Audio Hub

How COVID-19 has forced cancer patients and medics to juggle deadly trade-off

Some cancer patients are at higher risk from COVID-related illness or even death, but the World Health Organization’s (WHO) advice is clear: do not stay away from going to see your doctor if you need treatment or a professional diagnosis.

In an interview with Daniel Johnson, the UN health agency’s Dr André Ilbawi from WHO’s Department of Noncommunicable Diseases, explains how the coronavirus has had a “profound” impact on cancer care everywhere.

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News in Brief 12 February 2021

  • Human Rights Council hears call for immediate release of Myanmar’s Suu Kyi 
  • Constellation’ of post-COVID symptoms will impact global healthcare, says WHO 
  • Starvation risk for Yemen’s children threatens 400,000 without urgent treatment: UN agencies 
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Podcast: UN Catch-Up Dateline Geneva - COVID and cancer, Myanmar crisis latest 

In this week’s show, the week’s top stories from the UN covering new coronavirus developments and Myanmar at the Human Rights Council - we also hear how COVID-19 has had a “profound” impact on cancer care everywhere from a World Health Organization (WHO) expert, who explains what that has meant for sufferers - and doctors grappling with a “treatment trade-off” and questions over vaccination…

And, not forgetting piercing insight from regular guests Solange Behoteguy-Cortes and Alpha Diallo. Thanks for listening. 

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PODCAST UPDATE: ‘We Know That it is True. We've Been There’

At the time of this interview, Veronica Phillips revisited the question, why and how she survived the Holocaust whilst some six million other Jews did not.
Ms. Phillips passed away on 24 February, 2021 at the age of 94, shortly after we first published what will now stand for posterity as her final interview, in which she graciously shared her deeply personal account of survival.
As a teenager, Ms. Phillips endured appalling treatment, designed to kill Jews and other groups systematically targeted under the Nazi regime. After more than 70 years of silence, she began to share her testimony in hopes future generations would learn from her tragedy. 
For this podcast episode, she told Natalie Hutchison her moving story once more; from narrowly escaping death in the gas chambers of Ravensbrück, to rebuilding her life after the war. 

Music Credit: Ketsa

  • Life Illusions 
  • Soul Sale 
  • Day Before Tomorrow  
  • Somewhat Sad 
  • Lost One 
  • Hard Sell 
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News in Brief 11 February 2021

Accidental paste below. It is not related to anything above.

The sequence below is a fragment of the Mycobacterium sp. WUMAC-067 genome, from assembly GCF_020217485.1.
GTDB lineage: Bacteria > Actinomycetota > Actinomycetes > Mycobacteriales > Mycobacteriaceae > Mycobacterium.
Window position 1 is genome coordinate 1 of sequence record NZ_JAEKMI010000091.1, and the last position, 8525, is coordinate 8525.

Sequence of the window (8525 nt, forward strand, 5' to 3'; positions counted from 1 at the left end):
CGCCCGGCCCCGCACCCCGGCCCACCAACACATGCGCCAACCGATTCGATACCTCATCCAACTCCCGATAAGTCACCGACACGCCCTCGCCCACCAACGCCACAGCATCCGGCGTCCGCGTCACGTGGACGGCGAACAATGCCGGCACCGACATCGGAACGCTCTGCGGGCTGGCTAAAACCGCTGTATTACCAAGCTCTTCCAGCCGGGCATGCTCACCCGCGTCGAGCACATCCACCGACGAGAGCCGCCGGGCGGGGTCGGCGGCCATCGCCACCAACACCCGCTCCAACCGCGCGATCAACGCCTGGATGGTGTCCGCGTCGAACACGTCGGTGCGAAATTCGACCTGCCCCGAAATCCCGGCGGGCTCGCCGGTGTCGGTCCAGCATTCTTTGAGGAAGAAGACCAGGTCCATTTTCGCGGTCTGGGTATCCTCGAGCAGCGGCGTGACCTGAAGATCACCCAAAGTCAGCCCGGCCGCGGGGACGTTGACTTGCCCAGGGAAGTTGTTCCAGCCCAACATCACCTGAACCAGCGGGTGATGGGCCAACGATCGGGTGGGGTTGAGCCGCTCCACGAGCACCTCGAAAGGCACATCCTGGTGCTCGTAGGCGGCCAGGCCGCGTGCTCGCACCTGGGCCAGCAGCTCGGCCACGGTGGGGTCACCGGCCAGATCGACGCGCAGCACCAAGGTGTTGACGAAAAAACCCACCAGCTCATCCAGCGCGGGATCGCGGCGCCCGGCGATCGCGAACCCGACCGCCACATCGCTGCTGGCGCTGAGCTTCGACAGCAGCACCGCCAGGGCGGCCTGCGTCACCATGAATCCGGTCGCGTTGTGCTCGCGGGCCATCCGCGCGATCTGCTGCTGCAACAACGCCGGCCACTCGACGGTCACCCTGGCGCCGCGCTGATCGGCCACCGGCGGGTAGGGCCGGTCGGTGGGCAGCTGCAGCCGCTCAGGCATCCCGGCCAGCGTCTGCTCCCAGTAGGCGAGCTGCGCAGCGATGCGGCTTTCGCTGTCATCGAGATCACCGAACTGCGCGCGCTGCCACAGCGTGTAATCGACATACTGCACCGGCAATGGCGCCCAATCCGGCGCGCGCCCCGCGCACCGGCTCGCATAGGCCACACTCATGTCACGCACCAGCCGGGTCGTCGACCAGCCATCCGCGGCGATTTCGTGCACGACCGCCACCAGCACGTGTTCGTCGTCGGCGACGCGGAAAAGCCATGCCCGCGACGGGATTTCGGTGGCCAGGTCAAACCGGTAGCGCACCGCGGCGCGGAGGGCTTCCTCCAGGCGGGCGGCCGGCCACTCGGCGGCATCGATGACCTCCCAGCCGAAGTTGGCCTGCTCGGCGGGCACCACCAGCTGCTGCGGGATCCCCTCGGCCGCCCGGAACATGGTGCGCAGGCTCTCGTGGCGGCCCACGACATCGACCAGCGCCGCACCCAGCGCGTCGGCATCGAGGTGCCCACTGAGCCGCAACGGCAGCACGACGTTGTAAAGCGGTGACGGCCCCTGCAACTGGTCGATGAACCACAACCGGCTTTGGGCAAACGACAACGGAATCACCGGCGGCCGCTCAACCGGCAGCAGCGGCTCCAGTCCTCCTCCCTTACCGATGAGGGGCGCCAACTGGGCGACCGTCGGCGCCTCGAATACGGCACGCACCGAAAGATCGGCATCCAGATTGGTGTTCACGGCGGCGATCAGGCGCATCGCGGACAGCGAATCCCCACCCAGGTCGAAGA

• COVID: Using AstraZeneca vaccine is ‘right thing to do’ for everyone: WHO 
  • COVID numbers are still too high in Europe, warns WHO regional director 
  • Remove activists from ‘terrorist list’, urge UN-appointed independent experts 
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News in Brief 10 February 2021

  • Myanmar crisis: following orders is no defence for brutality, says rights expert  
  • East Asian countries led economic recovery in last quarter of 2020 
  • WHO and UNICEF chiefs urge vaccine solidarity to end COVID 
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News in Brief 9 February 2021

  • Latest LaNiña report suggests warmer, wetter months to come - WMO
  • 2.5 billion people in almost 130 countries lack access to COVID vaccine
  • Myanmar: UN country office expresses strong concern at use of force against protesters
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News in Brief 8 February 2021

  • UN stands ready to support relief, in aftermath of deadly India flash floods 
  • Refugee chief Filippo Grandi urges regularization of displaced Venezuelans 
  • Rights experts insist foreign nationals should be returned from Syria camps 
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Tackling people traffickers in Africa’s Sahel – what works (and what doesn’t)

The work of the UN and its partners never stops against human traffickers in West and Central Africa, who force people to risk their lives on dangerous journeys across the Sahara Desert and Mediterranean Sea. In this interview, UNHCR Special Envoy Vincent Cochetel tells UN News’s Daniel Johnson about the many ways the agency helps vulnerable people in the Sahel. 

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News in Brief 5 February 2021

  • UN agencies in plea for access to help stranded people in Ethiopia’s Tigray
  • COVID-19 ‘to contribute to two million additional cases’ of FGM over 10 years 
  • In Somalia, risks of Desert Locust crop damage remain ‘high and alarming’ 
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